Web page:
Companies to scale up camelina crop containing enriched levels of EPA and DHA equal to fish oil
Yield10 Bioscience and BioMar Group have formed a partnership to commercialize a camelina crop containing enriched omega-3 fatty acids levels of EPA and DHA equal to fish oil. After a decade of research, this technology has the potential to become an important, high-quality supplement to the scarce supply of marine long-chain fatty acids.
The growth in global aquaculture has increased the demand for EPA and DHA to levels where supply can no longer meet demand, leading the aquaculture industry to look for new sources. This new omega-3 camelina product contains EPA and DHA levels comparable to many of the marine oil sources utilized today.
“Currently, the primary source of the essential fatty acids EPA and DHA are marine ingredients, where omega-3 oil produced from anchovy harvest is the industry benchmark,” wrote BioMar in a press release. “Producing omega-3 fatty acids in camelina represents a potential way to enable a reliable supply of high-quality omega-3 oils to meet the global demand for EPA and DHA.”
BioMar has been involved with the Rothamsted omega-3 camelina development effort since its inception in 2013 and has conducted many of the salmon trials published by the Rothamsted research team. Producing omega-3 oil in camelina represents a land-based way to make this aquafeed ingredient.
“A partnership with BioMar has the potential to combine the strengths of both companies for the accelerated development of the omega-3 camelina product,” said Oliver Peoples, Ph.D., president and CEO, Yield10 Bioscience. “We look forward to working closely with BioMar to develop a collaborative program to bring this new source of high-quality EPA and EPA+DHA omega-3 oils to the market to strive to meet the aquaculture industry’s growth demand and sustainability goals.”
Over the next year, Yield10 expects to scale up planted acres of camelina to supply BioMar with oil for formulation and testing while also working towards securing regulatory approval for commercial production of omega-3 camelina oil and meal in the targeted production geographies. Yield10 and BioMar believe that the omega-3 camelina technology will play an important role in the future omega-3 market, enabling access to key nutrients from sustainable sources and paving the way for future growth within the aquaculture industry.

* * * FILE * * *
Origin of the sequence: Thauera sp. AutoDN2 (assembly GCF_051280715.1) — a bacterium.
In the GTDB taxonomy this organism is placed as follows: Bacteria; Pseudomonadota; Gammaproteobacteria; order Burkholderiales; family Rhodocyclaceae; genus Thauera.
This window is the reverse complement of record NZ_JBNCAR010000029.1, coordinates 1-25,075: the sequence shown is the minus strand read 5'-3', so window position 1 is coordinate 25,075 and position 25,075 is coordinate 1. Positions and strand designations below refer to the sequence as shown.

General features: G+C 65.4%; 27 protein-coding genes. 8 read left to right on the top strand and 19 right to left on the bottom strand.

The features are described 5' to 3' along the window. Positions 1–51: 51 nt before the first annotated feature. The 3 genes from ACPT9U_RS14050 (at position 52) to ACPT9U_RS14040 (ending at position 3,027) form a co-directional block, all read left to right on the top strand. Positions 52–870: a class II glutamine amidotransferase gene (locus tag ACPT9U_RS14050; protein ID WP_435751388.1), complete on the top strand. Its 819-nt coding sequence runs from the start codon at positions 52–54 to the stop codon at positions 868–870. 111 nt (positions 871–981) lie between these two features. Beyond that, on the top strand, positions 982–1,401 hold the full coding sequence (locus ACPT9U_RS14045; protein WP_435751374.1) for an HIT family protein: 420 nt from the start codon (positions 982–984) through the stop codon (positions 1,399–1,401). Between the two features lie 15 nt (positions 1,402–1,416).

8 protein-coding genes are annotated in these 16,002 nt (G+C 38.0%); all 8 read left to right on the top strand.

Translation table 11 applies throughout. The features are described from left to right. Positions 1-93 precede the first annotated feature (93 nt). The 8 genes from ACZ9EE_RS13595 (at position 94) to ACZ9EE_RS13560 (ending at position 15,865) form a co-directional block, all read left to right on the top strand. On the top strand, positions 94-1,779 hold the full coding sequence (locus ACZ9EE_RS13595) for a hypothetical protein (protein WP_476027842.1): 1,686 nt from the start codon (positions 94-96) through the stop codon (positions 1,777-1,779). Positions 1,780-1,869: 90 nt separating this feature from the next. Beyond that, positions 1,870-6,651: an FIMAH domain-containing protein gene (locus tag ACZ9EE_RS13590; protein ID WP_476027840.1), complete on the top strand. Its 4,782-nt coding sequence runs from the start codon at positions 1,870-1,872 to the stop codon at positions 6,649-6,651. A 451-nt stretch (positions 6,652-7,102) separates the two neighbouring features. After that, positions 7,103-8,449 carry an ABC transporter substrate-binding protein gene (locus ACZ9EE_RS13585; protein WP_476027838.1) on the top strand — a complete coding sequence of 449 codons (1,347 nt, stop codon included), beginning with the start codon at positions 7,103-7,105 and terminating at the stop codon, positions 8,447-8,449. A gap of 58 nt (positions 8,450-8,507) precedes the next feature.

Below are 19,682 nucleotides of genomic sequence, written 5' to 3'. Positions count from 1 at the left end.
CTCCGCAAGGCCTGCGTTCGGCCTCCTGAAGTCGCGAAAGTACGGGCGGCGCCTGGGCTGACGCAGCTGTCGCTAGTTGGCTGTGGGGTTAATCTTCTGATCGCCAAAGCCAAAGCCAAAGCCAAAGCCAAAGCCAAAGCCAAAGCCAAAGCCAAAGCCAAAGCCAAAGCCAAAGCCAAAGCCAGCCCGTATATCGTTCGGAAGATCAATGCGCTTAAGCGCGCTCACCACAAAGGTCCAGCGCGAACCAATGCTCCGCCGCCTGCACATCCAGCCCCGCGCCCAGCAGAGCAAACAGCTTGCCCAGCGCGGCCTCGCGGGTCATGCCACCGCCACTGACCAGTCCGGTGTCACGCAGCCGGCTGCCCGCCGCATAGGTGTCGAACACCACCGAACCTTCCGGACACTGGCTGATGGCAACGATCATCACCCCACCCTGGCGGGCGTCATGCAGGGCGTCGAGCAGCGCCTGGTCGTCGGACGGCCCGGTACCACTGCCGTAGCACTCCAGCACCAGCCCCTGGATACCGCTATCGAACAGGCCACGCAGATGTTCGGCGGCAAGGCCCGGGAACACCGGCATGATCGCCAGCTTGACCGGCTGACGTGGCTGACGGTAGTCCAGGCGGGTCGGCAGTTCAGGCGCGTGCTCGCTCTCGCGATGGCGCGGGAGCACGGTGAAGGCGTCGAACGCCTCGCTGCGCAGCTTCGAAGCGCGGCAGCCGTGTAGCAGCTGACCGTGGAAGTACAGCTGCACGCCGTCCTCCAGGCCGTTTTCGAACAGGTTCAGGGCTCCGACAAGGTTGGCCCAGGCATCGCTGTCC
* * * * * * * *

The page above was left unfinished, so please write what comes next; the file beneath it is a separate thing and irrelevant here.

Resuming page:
“We believe that the Yield10 omega-3 camelina technology represents a potentially excellent solution for producing crop omega-3 oils at commercial scale,” said Carlos Diaz, CEO of BioMar Group. “Reliable and scalable sources of EPA and DHA is critical for aquafeeds to ensure the sustainable development of the aquaculture industry. We look forward to working together with the Yield10 team to make this product a commercial success.”
Now that you've reached the end of the article ...
… please consider supporting GSA’s mission to advance responsible seafood practices through education, advocacy and third-party assurances. The Advocate aims to document the evolution of responsible seafood practices and share the expansive knowledge of our vast network of contributors.
By becoming a Global Seafood Alliance member, you’re ensuring that all of the pre-competitive work we do through member benefits, resources and events can continue. Individual membership costs just $50 a year.
Not a GSA member? Join us.
Responsible Seafood Advocate
SINTEF researchers are exploring if salmon sludge could be used to rear bristle worms – a potential alternative fish feed ingredient.
Full Circle Biotechnology of Norway and HydroNeo of Thailand team up to make a high-protein, low-carbon feed for the aquaculture industry.
Nofima researchers say that recent feeding trials show insect meal and a byproduct of black soldier fly processing can help salmon grow well.
The Sustainable Fisheries Partnership aims to better understand, measure and reduce the environmental and carbon footprint of aquafeeds.